Monday, September 17, 2012


Did you ever hold a hummingbird in your hand?  It's an amazing sensation.  The creature is so wondrously tiny, so feather-light, it's almost like there's nothing there at all.  And yet it is so full of life.

It happened yesterday.  I had just started to make the morning coffee in the kitchen when I heard these frantic fluttering sounds against the window pane.  The hummer had flown in through one of the open side panels of the window box and had been unable to find its way out again.  It could see the garden through the glass but found itself trapped behind the invisible barrier.  There it was, its wings and back a lovely iridescent blue-green peacock sheen, its pin-prick eyes glinting in the sunlight, its beak a needle point.  Breathtakingly delicate, immaculately made.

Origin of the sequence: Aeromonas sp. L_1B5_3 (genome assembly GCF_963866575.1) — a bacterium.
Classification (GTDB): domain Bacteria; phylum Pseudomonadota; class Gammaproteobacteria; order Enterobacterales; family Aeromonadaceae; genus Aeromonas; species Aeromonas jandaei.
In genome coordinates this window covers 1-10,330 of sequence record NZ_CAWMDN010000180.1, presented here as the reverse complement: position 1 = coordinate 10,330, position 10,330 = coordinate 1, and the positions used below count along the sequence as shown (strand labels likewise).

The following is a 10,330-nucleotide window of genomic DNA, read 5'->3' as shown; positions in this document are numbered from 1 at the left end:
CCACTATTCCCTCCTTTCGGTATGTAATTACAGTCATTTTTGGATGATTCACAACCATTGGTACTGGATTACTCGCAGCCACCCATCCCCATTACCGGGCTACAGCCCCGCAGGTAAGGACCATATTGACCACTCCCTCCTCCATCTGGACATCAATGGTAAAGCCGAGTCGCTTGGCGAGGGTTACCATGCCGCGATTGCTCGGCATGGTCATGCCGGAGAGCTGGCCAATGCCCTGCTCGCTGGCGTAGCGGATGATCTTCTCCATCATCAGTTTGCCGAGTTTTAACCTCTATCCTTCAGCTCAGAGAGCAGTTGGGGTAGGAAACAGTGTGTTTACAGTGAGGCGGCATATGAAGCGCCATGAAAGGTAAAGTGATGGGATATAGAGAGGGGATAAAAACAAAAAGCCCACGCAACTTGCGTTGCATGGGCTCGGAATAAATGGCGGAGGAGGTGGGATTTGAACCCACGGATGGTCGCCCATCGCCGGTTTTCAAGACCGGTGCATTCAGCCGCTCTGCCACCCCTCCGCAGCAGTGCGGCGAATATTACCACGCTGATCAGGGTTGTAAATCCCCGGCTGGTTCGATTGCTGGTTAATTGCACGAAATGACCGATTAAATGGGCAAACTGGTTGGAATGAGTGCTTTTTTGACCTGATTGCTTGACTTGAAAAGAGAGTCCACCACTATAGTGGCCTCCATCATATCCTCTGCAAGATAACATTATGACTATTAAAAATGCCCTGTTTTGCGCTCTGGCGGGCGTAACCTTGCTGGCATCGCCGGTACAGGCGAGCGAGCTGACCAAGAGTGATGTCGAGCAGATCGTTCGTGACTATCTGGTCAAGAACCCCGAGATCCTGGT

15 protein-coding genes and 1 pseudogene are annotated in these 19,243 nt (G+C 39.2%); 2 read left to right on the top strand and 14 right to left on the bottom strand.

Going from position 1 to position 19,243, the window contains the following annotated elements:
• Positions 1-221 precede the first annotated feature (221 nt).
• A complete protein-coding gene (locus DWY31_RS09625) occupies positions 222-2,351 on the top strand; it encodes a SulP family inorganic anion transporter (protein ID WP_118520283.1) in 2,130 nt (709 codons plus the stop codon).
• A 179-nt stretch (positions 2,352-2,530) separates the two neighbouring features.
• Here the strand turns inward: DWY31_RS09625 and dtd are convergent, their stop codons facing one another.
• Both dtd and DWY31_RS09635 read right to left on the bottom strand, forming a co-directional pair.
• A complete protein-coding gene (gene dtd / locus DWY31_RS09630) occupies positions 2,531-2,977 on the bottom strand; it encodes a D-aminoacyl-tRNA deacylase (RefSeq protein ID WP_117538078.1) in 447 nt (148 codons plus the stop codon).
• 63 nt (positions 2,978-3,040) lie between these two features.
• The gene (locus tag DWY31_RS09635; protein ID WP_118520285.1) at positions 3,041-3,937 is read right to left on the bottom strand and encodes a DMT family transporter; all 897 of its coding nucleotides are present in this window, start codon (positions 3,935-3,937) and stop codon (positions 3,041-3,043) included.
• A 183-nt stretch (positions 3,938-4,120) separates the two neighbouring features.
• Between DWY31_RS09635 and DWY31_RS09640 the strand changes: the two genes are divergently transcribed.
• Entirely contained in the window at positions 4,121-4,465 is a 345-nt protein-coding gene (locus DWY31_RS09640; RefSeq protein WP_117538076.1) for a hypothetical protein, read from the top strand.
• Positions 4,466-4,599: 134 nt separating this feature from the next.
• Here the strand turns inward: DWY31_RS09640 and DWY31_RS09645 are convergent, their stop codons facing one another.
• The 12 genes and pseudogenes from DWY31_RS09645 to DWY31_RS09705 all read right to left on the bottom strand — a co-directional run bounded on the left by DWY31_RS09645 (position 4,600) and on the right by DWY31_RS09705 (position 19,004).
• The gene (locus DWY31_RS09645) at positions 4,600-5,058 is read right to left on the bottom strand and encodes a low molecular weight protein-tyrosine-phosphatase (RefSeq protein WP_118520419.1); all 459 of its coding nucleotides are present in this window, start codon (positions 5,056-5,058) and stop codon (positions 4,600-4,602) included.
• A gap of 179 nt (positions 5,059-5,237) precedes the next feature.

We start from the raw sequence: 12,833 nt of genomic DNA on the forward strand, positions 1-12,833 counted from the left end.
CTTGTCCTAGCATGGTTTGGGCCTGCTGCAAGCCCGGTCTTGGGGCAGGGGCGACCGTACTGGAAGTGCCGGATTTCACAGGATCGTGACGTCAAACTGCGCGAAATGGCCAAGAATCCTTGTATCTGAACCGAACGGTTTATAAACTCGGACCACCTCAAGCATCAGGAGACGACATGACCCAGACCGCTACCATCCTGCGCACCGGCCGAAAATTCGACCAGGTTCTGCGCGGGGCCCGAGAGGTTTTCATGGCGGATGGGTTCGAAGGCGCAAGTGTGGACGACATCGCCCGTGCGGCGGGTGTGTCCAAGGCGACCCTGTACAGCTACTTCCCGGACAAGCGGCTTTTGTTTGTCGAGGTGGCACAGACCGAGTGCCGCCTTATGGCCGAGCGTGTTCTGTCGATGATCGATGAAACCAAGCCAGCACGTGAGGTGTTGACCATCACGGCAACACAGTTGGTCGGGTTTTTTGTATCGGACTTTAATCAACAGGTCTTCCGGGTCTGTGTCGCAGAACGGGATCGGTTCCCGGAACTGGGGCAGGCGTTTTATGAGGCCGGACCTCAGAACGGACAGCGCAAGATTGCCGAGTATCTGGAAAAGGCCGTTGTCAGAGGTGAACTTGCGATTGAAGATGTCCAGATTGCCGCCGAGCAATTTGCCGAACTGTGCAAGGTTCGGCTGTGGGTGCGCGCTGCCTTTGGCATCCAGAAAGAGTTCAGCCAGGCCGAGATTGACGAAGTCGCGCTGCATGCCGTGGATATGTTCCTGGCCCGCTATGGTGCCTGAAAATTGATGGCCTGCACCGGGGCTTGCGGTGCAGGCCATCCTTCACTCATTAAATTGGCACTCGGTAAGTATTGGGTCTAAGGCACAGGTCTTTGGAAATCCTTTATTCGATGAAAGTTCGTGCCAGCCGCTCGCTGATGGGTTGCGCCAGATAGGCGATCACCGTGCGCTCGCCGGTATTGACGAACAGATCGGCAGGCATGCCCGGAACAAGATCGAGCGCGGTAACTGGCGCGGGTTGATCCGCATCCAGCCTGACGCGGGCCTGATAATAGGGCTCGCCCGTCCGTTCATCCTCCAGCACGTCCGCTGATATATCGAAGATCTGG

The bird must have been aware of me, because it came to rest, wings spread, at the bottom of the window pane, by the kitchen counter, when I reached over in the attempt to rescue it.  It was almost as though this little being were aware that I was trying to help and had decided to entrust its life to me.  No resistance, then.  I closed my hand around its fragile body and felt it there, at rest, barely perceptible and yet urgently alive.  The picture, sadly, fails to capture it...

I went out to the garden and raised my hand to release my little friend, and was astonished at the speed with which he zipped out, making a beeline for the nearest treetop, where he came to rest and perched a while, gazing down at his rescuer with what I chose to believe was relief and gratitude.  

It seems almost absurd, with a creature so tiny, to sense the whole episode as an encounter with the wild.  But that's how I felt.  It was a special joy and a privilege for this large, clumsy, and at least semi-conscious being to have been so closely in touch with a creature that somehow represented the essence of life itself, a distillation of everything that is miraculous and beautiful about what we share in being in the world. 

It was as though I had held life itself in my hand.

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